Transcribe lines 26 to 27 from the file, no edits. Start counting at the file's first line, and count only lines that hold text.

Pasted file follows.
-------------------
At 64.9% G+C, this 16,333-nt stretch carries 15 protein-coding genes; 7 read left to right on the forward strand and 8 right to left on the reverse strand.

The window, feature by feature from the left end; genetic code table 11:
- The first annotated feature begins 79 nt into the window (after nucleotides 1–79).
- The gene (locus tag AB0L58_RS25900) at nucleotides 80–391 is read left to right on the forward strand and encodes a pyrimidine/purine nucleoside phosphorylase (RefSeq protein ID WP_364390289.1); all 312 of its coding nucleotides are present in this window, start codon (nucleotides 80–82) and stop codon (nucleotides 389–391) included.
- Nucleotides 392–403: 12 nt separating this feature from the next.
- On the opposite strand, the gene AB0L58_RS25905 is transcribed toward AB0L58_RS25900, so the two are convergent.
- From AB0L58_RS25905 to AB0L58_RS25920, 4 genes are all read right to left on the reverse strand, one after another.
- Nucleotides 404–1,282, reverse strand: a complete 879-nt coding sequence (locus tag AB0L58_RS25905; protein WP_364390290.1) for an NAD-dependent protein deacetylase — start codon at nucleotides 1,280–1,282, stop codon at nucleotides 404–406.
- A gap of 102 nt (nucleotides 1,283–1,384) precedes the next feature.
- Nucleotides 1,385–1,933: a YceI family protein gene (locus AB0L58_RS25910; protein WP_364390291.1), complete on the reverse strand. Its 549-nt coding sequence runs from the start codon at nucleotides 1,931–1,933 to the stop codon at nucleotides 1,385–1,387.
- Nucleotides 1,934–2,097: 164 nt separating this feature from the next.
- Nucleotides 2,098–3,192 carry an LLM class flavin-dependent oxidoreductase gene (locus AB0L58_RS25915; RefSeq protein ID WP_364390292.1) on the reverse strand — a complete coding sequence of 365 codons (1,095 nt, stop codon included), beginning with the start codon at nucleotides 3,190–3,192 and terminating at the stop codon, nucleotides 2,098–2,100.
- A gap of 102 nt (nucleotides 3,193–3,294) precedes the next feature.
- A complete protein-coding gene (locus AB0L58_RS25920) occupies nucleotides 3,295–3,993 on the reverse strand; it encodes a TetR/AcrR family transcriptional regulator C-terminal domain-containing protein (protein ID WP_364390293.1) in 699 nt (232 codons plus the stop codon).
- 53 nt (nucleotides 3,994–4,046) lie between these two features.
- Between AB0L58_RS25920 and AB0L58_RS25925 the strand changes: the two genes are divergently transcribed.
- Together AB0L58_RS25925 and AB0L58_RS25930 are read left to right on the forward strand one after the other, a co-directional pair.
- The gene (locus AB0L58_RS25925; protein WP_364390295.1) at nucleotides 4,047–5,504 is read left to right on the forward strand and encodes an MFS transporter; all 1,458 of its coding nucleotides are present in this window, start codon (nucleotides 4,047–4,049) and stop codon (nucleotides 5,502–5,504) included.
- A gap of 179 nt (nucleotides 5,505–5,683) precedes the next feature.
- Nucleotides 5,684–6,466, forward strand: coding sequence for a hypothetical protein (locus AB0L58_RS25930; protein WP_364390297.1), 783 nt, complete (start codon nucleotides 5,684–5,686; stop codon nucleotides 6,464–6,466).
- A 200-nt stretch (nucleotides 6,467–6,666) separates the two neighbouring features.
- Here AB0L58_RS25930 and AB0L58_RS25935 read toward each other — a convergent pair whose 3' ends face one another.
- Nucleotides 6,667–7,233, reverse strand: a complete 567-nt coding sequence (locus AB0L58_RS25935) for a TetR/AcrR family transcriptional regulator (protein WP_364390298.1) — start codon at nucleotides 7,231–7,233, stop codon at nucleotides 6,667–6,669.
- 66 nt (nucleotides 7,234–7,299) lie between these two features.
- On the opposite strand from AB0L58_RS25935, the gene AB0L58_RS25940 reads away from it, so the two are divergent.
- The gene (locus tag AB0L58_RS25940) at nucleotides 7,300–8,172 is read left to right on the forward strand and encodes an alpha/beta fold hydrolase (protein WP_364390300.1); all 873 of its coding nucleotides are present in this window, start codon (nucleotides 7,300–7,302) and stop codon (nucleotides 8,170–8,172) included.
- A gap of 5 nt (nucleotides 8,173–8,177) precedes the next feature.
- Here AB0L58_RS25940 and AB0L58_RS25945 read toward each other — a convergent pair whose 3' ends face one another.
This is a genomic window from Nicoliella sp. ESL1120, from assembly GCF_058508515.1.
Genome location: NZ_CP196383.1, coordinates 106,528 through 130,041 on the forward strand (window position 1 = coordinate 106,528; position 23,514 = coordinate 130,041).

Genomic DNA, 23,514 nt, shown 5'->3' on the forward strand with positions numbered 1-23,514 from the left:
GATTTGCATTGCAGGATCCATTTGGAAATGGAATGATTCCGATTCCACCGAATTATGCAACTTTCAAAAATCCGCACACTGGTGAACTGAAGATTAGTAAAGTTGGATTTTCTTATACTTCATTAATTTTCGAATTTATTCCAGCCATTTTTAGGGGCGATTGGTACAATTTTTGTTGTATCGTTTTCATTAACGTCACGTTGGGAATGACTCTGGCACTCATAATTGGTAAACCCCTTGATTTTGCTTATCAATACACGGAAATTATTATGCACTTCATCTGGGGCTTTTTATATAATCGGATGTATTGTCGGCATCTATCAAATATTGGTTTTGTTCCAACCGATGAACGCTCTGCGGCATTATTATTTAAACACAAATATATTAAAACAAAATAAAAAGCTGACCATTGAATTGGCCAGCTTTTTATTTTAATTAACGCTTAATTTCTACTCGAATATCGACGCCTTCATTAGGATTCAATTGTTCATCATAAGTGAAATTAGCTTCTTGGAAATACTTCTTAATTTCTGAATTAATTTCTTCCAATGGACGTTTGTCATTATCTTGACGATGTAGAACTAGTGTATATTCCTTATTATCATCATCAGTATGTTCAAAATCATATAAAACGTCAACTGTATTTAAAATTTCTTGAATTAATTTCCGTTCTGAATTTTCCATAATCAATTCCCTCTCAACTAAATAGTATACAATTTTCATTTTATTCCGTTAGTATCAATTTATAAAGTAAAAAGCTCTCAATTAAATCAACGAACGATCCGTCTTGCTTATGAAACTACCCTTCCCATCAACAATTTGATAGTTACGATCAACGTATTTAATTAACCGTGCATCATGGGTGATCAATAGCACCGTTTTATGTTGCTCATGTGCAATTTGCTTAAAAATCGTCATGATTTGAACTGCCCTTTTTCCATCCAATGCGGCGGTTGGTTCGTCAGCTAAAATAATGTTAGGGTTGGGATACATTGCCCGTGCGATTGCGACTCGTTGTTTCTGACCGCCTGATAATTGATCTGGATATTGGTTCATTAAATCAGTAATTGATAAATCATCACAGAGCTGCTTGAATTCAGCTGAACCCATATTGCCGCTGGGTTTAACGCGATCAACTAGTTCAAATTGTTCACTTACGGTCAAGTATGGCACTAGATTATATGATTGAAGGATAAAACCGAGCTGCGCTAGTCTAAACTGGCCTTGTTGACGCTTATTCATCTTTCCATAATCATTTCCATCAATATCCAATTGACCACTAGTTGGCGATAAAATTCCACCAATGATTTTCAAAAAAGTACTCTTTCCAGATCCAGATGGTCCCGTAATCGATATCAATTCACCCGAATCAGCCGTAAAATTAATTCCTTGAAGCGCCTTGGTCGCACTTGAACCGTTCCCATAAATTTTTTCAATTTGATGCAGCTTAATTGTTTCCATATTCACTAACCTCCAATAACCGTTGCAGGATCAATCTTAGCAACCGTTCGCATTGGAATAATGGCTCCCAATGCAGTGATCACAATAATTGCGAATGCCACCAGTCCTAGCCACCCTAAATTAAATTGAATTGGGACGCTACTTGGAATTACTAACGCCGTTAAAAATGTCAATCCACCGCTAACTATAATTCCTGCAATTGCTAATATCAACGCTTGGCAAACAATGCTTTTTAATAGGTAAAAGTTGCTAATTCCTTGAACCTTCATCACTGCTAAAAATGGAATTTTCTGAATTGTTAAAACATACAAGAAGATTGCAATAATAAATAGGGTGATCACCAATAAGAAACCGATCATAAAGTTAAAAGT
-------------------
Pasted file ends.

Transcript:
- The gene (locus tag AB0L58_RS25940) at nucleotides 7,300–8,172 is read left to right on the forward strand and encodes an alpha/beta fold hydrolase (protein WP_364390300.1); all 873 of its coding nucleotides are present in this window, start codon (nucleotides 7,300–7,302) and stop codon (nucleotides 8,170–8,172) included.
- A gap of 5 nt (nucleotides 8,173–8,177) precedes the next feature.